'Further, all local or other authorities within the territory of India include all authorities within the territory of India whether under the control of the Government of India or the Governments of various States and even autonomous authorities which may not be under the control of the Government at all.'
8. They proceeded further and stated :
'These decisions of the court support our view that the expression 'other authorities' in article 12 will include all constitutional or statutory authorities on whom powers are conferred by law. It is not at all material that some of the powers conferred may be for the purpose of carrying on commercial activities ....... The State, as constituted by our Constitution, is further specifically empowered under article 298 to carry on any trade or business. The circumstance that the board under the Electricity (Supply) Act is required to carry on some activities of the nature of trade or commerce does not, therefore, give any indication that the board must be excluded from the scope of the word 'State' as used in article 12.'
9. Their Lordships referred to the other provisions of the Electricity (Supply) Act which show that powers conferred on the board include power to give directions, the disobedience of which is punishable as a criminal offence.
10. It should be remembered that the board that their Lordships were dealing with was one constituted under the Electricity (Supply) Act, 1948. The respondent-company is neither a statutory corporation nor an organisation credited under the constitution. The decision of this court in H. Suryanarayana v. Managing Director ( 1 Mys. L.J. 465) cited for the petitioner left open the question whether the Hindustan Machine Tools Limited was a 'State' or not. During the course of the judgment their quoted certain observations from the judgment of Denying L.J. Tamlin v. Hannaford ( K.B. 18;  2 All E.R. 327, 329). It is enough if we refer to the following small passage :
'In the eye of the law the corporation is its own masters and is answerable as fully as any other person or corporation. It is not the Crown and has none of the immunities or privileges of the Crown. Its servants are not civil servants, and its property is not Crown property. It is as much bound by Acts of Parliament as any other subject of the King. It is, of course, a public authority and its purposes, no doubt, are public purposes but it is not a Government.'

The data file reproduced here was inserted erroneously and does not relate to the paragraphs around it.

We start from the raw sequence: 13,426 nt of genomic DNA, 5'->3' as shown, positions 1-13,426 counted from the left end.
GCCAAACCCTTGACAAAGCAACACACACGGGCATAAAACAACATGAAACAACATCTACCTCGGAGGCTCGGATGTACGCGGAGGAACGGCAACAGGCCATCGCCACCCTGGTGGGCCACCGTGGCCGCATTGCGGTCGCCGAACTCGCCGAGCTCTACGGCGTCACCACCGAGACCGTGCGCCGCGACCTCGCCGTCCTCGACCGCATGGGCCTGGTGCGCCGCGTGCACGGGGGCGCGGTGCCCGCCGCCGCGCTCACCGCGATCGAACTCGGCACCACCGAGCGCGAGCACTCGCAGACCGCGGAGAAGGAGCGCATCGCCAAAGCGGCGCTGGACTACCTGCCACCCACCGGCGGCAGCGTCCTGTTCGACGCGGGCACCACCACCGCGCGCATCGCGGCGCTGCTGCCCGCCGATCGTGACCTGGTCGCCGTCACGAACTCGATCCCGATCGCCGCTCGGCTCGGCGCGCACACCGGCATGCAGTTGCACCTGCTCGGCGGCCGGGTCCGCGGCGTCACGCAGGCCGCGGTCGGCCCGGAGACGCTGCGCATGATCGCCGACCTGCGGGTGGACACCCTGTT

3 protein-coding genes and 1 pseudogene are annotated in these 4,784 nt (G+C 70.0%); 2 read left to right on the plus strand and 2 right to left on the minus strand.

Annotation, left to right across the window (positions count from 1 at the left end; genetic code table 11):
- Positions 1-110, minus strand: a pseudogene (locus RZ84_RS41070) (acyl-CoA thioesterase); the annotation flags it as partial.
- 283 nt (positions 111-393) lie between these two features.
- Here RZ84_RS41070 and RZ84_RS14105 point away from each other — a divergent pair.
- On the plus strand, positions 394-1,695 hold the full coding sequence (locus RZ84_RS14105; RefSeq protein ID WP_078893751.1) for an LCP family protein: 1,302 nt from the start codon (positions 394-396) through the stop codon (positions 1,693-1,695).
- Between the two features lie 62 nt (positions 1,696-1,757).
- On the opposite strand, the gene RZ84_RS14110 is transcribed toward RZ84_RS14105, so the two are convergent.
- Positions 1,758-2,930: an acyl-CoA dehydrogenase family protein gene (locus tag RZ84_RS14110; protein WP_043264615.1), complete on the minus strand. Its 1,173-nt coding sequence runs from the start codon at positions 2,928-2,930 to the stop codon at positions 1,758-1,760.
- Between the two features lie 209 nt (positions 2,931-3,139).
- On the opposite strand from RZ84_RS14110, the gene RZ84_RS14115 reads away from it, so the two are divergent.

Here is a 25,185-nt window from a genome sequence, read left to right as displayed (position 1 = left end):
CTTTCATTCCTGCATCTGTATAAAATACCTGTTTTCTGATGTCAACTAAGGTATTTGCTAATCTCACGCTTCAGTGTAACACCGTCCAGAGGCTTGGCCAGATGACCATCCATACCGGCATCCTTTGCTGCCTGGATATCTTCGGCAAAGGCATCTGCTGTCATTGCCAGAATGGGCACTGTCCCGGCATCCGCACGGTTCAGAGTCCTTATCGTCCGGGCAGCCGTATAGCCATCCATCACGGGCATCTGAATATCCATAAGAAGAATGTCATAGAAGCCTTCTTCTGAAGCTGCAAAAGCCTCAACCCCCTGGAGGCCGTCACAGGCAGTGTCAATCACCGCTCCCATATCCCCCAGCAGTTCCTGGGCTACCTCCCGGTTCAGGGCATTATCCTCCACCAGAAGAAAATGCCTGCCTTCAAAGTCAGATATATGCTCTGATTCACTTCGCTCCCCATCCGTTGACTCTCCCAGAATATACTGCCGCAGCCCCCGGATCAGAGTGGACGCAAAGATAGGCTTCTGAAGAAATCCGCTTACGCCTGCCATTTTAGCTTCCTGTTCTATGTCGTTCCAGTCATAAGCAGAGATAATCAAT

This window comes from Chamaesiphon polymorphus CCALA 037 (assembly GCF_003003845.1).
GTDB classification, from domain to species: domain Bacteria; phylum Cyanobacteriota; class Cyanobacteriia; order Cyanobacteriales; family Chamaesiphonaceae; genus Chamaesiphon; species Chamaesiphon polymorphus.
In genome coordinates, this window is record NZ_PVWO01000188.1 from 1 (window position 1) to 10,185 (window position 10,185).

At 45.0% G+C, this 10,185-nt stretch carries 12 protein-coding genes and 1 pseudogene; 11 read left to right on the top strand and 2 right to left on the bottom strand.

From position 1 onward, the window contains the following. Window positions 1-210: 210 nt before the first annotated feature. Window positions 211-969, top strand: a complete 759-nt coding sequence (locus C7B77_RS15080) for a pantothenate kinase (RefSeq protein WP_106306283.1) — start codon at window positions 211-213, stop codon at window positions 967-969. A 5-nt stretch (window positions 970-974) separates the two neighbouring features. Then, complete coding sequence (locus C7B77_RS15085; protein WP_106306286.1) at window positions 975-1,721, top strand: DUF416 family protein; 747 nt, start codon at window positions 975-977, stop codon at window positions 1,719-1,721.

11. The question whether a corporation is an agent or servant of the State came up for consideration before the Supreme Court in State Trading Corporation of India v. Commercial Tax Officer : 4SCR99 . During the course of the discussion their Lordships referred to the observations of Denning L.J. in Tamlin's case ( K.B. 18;  2 All E.R. 327, 329) and clarified the position as follows :
'The question whether the corporation either sole or aggregate is an agent or servant of the State must depend upon the facts of each case. In the absence of any statutory provision a commercial corporation acting on its own behalf even if it is controlled wholly or partially by a Government department, will be presumed not to be a servant or an agent of the State. The fact that a minister appoints the members of the corporation and is entitled to call for information and to supervise the conduct of the business, does not make the corporation an agent of the Government. Where, however, the corporation is performing in substance governmental, and not commercial functions, an inference that it is an agent of the Government may readily be made.'
12. In the eye of law a corporation or a company is its own master and is fully answerable like any other person to the body contemplated under the Act and the articles of association. The Servants of the respondent-company as already stated are appointed by the directors or any other officer duly authorised by them. They are not therefore civil servants who can claim benefit of the constitutional protection granted either under article 311 or the rules framed under the proviso to article 309 by the President.
13. Since in our view the respondent-company is neither a State nor an agent or instrument of the State as contended by the learned advocate for the petitioner, the case of the petitioner must solely rest on the terms and conditions of his service as contained in exhibit A and the order that the respondent would pass while terminating the services of the petitioner would be an order wholly in the exercise of the powers conferred by the terms of the contract and not under any statute or law. The result of this position would be that a writ cannot be issued against the respondent in the nature of certiorari for the simple reason that the order of termination of service is neither a judicial nor a quasi-judicial order now one passed under law. A writ of mandamus cannot also be issued for the reason that in passing the order terminating the services of the petitioner, the respondent is not either discharging a public duty or exercising a right founded on any statute, so that the breach of it could create an enforceable right in favour of the petitioner entitling him to a writ.